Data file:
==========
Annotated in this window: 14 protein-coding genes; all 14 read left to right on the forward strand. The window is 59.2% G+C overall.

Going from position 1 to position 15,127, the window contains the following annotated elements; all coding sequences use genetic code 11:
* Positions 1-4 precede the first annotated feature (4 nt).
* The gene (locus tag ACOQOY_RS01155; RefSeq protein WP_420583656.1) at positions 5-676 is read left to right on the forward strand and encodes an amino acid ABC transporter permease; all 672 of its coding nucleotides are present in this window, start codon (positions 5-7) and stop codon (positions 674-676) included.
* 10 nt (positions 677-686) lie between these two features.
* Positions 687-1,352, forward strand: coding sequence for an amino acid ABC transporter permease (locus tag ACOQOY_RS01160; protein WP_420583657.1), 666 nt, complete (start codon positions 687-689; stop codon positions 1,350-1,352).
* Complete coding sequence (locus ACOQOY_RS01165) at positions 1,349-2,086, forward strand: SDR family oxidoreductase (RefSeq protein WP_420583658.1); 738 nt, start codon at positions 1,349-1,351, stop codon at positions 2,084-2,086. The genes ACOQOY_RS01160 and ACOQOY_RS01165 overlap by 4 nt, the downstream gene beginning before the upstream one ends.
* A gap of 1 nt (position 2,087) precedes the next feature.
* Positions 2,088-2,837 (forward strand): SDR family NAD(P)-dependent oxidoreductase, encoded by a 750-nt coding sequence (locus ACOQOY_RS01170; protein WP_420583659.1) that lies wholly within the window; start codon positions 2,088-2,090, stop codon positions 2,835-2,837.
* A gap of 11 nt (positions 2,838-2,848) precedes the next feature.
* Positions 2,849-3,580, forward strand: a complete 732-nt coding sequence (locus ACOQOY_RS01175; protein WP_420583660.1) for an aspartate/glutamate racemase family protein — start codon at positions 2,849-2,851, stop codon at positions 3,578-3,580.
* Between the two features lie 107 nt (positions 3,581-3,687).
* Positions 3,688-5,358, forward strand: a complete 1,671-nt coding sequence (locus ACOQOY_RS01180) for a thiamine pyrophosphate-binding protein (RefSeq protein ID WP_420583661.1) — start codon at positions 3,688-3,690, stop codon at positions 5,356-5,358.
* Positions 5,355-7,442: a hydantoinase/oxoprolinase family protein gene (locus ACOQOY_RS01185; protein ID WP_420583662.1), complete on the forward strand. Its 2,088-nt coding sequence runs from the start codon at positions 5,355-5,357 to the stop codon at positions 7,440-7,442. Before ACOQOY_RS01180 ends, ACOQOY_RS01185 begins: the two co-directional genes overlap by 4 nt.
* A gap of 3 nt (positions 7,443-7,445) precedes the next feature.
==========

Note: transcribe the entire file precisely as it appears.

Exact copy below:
Annotated in this window: 14 protein-coding genes; all 14 read left to right on the forward strand. The window is 59.2% G+C overall.

Going from position 1 to position 15,127, the window contains the following annotated elements; all coding sequences use genetic code 11:
* Positions 1-4 precede the first annotated feature (4 nt).
* The gene (locus tag ACOQOY_RS01155; RefSeq protein WP_420583656.1) at positions 5-676 is read left to right on the forward strand and encodes an amino acid ABC transporter permease; all 672 of its coding nucleotides are present in this window, start codon (positions 5-7) and stop codon (positions 674-676) included.
* 10 nt (positions 677-686) lie between these two features.
* Positions 687-1,352, forward strand: coding sequence for an amino acid ABC transporter permease (locus tag ACOQOY_RS01160; protein WP_420583657.1), 666 nt, complete (start codon positions 687-689; stop codon positions 1,350-1,352).
* Complete coding sequence (locus ACOQOY_RS01165) at positions 1,349-2,086, forward strand: SDR family oxidoreductase (RefSeq protein WP_420583658.1); 738 nt, start codon at positions 1,349-1,351, stop codon at positions 2,084-2,086. The genes ACOQOY_RS01160 and ACOQOY_RS01165 overlap by 4 nt, the downstream gene beginning before the upstream one ends.
* A gap of 1 nt (position 2,087) precedes the next feature.
* Positions 2,088-2,837 (forward strand): SDR family NAD(P)-dependent oxidoreductase, encoded by a 750-nt coding sequence (locus ACOQOY_RS01170; protein WP_420583659.1) that lies wholly within the window; start codon positions 2,088-2,090, stop codon positions 2,835-2,837.
* A gap of 11 nt (positions 2,838-2,848) precedes the next feature.
* Positions 2,849-3,580, forward strand: a complete 732-nt coding sequence (locus ACOQOY_RS01175; protein WP_420583660.1) for an aspartate/glutamate racemase family protein — start codon at positions 2,849-2,851, stop codon at positions 3,578-3,580.
* Between the two features lie 107 nt (positions 3,581-3,687).
* Positions 3,688-5,358, forward strand: a complete 1,671-nt coding sequence (locus ACOQOY_RS01180) for a thiamine pyrophosphate-binding protein (RefSeq protein ID WP_420583661.1) — start codon at positions 3,688-3,690, stop codon at positions 5,356-5,358.
* Positions 5,355-7,442: a hydantoinase/oxoprolinase family protein gene (locus ACOQOY_RS01185; protein ID WP_420583662.1), complete on the forward strand. Its 2,088-nt coding sequence runs from the start codon at positions 5,355-5,357 to the stop codon at positions 7,440-7,442. Before ACOQOY_RS01180 ends, ACOQOY_RS01185 begins: the two co-directional genes overlap by 4 nt.
* A gap of 3 nt (positions 7,443-7,445) precedes the next feature.